"We have no government armed with power capable of contending with human passions unbridled by morality and religion. Our Constitution was made only for a moral and religious people. It is wholly inadequate to the government of any other." - John Adams
It doesn’t take a connoisseur of news sources or social media to see the multi-faceted tensions that are tearing at the fibers of our country. Although social turmoil, economic instability, and scandalous politics have caused the U.S. to sway, stagger, and stumble before, it appears that there has not been a time in our history with such a barrage of challenges to the very core of our nation’s existence. Over the course of the past couple of years, I have come to accept a possibility: Our country may not be able to live under the Constitution much longer.
This conclusion, however, is not the result of doubt in our republic. It is also not because of a pandemic, or an election, or riots, or racism, or even inflation. Many of these are symptoms of the real culprit. It is because of a void, not in the framework of our republic, but in the hearts of our citizenry: A lack of virtue.
Throughout history, great political philosophers have written about virtue. Excerpts from the following works are studied by our 12th-graders this year because of their influence on the formation of the American system of government, or because of their insight into the beating heart of our republic.
Aristotle produced an entire work on virtue that was the prequel to his book, “Politics.” Coincidence? I think not. In “Politics,” he wrote about the importance of virtue in regards to government. Aristotle believed that “...happiness cannot exist without virtue, and a city is not to be termed happy in regard to a portion of the citizens, but in regard to them all.” Earlier in the work, Aristotle makes it clear that, “...neither individual nor state can do right actions without virtue and wisdom.”
Baron Montesqieu, the architect of the three branches of government utilized in The Constitution of the United States, explained in “The Spirit of Laws” that citizens must be educated for their form of government. Citizens under a despotic government must be educated in fear. Citizens of a monarchy must be educated to seek honor from the authority over them. Citizens of a republic? They must be educated to be virtuous. Monstesqieu warns, “It is in a republican government that the whole power of education is required.” In Montesquieu’s case, however, this is not a moral virtue, but a love of equality and a love of one’s country. Ironically, later in the work, he concedes that Christian morality provides the best basis for citizens to live free.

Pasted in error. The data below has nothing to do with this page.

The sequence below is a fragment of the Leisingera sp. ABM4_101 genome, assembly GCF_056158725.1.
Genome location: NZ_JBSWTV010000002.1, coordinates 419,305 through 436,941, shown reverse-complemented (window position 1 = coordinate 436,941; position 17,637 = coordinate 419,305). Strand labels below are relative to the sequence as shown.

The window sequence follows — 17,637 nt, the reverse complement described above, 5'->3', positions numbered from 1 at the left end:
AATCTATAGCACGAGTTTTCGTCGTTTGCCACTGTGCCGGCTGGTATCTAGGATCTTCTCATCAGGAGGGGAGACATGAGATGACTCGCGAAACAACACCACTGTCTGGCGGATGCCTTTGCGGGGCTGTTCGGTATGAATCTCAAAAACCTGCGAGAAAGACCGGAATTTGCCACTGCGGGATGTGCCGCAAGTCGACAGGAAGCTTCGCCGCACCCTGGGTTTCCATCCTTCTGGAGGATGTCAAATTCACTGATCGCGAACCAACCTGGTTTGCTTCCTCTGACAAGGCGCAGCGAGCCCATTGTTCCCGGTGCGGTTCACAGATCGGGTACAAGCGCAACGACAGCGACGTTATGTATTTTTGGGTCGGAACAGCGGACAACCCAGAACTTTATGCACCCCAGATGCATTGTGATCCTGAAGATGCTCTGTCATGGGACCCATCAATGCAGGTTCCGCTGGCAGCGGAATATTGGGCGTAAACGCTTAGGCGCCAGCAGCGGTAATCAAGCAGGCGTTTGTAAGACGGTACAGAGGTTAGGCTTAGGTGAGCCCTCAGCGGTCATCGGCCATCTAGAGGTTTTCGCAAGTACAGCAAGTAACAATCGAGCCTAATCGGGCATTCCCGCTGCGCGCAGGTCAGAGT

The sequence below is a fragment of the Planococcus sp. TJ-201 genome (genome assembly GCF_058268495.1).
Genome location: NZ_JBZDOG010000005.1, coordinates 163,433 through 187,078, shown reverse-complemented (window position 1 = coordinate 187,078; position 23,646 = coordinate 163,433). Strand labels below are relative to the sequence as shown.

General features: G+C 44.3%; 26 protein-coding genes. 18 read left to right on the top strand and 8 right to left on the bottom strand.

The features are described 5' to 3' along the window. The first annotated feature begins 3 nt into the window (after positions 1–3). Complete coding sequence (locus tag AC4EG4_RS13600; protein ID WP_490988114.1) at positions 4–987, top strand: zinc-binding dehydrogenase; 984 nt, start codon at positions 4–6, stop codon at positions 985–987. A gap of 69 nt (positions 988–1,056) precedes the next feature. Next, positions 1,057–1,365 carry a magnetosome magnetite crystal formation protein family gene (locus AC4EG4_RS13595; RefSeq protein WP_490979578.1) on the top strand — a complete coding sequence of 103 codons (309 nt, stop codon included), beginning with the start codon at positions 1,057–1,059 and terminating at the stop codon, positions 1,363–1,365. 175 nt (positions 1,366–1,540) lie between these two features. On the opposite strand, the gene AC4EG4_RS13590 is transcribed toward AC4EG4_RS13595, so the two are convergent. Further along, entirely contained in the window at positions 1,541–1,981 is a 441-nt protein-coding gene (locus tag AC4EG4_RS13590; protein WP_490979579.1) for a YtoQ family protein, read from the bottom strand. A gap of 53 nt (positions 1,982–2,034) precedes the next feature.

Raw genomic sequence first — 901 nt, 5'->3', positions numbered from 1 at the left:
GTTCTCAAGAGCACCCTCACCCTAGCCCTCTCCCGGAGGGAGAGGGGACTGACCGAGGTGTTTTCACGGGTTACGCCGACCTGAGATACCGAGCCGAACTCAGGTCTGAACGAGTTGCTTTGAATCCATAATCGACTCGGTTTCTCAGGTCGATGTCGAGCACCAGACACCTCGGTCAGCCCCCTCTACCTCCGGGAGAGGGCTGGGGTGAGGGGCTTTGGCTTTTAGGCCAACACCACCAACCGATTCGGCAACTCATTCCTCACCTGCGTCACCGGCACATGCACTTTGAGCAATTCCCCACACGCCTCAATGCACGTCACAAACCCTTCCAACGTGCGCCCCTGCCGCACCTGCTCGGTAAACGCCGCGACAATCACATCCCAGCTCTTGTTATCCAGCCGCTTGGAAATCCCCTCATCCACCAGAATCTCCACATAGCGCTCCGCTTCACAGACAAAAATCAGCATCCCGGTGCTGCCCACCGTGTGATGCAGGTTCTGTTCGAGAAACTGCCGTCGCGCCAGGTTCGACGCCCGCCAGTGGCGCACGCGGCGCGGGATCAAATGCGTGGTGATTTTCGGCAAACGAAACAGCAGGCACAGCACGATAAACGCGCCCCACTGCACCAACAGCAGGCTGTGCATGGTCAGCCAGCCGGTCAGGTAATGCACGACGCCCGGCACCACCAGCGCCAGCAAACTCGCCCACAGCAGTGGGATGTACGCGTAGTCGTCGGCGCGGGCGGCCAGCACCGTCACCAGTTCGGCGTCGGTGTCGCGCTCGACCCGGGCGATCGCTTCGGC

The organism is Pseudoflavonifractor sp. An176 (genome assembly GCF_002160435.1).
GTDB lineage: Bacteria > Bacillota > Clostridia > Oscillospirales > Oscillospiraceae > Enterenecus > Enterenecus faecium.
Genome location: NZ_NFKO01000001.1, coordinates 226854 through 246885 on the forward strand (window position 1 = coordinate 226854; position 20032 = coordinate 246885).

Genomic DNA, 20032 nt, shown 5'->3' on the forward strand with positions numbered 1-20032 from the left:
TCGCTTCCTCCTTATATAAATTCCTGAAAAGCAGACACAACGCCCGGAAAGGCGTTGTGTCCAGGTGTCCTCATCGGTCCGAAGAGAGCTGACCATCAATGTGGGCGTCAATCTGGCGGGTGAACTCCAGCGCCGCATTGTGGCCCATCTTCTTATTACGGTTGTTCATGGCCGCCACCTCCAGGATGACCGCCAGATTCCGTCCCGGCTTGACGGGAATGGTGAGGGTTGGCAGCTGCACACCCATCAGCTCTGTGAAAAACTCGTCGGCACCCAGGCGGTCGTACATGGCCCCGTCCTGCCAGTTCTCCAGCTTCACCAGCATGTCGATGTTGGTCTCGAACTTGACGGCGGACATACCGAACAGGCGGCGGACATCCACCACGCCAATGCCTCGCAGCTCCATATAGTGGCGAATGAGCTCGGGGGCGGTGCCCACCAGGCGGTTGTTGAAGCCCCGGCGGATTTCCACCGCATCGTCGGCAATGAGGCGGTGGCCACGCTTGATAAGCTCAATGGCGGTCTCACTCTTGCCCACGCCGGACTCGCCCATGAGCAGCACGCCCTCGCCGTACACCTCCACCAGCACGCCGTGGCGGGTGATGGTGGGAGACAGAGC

Samuel Rutherford wrote a catechetical argument against tyranny titled “Lex, Rex.” This work would have a noticeable influence on his fellow Englishman, John Locke. In “Lex, Rex,” Rutherford explains that God governs all things; this is Natural Law, which produces Natural Rights. Government is ordained God, and God has given us the rights and abilities to self-govern. He commands us to do so. I do not believe that it is a big step to say that Samuel Rutherford is speaking about living with moral virtue, a true form of self-government.
The debate that was raging for millennia in political philosophy had to deal, not with if citizens should be raised with virtue education, but which system of virtue would ultimately form the best society. Early writings of the Founders, legal documents, and historical-cultural studies of our nation’s formation show the United States did believe that Christian moral virtue was the key governing ingredient of a stable, sustainable, free people.
When the first American government was formed under the Articles of Confederation, they were tasked with preparing for the addition of new states into the Confederation. In their plans to expand, the Northwest Ordinance of 1787, it is written that “Religion, morality, and knowledge, being necessary to good government and the happiness of mankind, schools and the means of education shall forever be encouraged.” This statement precedes a statement about the eternal promise of good faith towards the Indians. It appears that we took both guidelines for expanding our republic very seriously.
In his farewell address on his departure from the Presidency, George Washington warned the nation, "Let us with caution indulge the supposition that morality can be maintained without religion. Whatever may be conceded to the influence of refined education on minds of peculiar structure, reason and experience both forbid us to expect that national morality can prevail in exclusion of religious principle."